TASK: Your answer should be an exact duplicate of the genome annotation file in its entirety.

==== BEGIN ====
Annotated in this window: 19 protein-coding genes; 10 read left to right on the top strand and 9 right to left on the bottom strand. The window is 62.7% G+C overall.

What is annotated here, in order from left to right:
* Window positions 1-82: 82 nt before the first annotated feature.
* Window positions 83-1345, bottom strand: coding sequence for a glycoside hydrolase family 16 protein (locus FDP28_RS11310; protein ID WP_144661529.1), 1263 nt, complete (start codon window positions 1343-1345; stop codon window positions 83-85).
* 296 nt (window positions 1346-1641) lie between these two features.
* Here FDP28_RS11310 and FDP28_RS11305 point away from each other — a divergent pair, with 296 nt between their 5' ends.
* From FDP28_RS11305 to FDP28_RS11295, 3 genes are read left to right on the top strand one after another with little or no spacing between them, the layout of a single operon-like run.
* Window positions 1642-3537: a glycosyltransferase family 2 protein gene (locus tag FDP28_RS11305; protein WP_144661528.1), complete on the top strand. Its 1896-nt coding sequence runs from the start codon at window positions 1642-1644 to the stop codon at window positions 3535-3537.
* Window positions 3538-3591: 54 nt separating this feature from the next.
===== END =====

Annotated in this window: 19 protein-coding genes; 10 read left to right on the top strand and 9 right to left on the bottom strand. The window is 62.7% G+C overall.

What is annotated here, in order from left to right:
* Window positions 1-82: 82 nt before the first annotated feature.
* Window positions 83-1345, bottom strand: coding sequence for a glycoside hydrolase family 16 protein (locus FDP28_RS11310; protein ID WP_144661529.1), 1263 nt, complete (start codon window positions 1343-1345; stop codon window positions 83-85).
* 296 nt (window positions 1346-1641) lie between these two features.
* Here FDP28_RS11310 and FDP28_RS11305 point away from each other — a divergent pair, with 296 nt between their 5' ends.
* From FDP28_RS11305 to FDP28_RS11295, 3 genes are read left to right on the top strand one after another with little or no spacing between them, the layout of a single operon-like run.
* Window positions 1642-3537: a glycosyltransferase family 2 protein gene (locus tag FDP28_RS11305; protein WP_144661528.1), complete on the top strand. Its 1896-nt coding sequence runs from the start codon at window positions 1642-1644 to the stop codon at window positions 3535-3537.
* Window positions 3538-3591: 54 nt separating this feature from the next.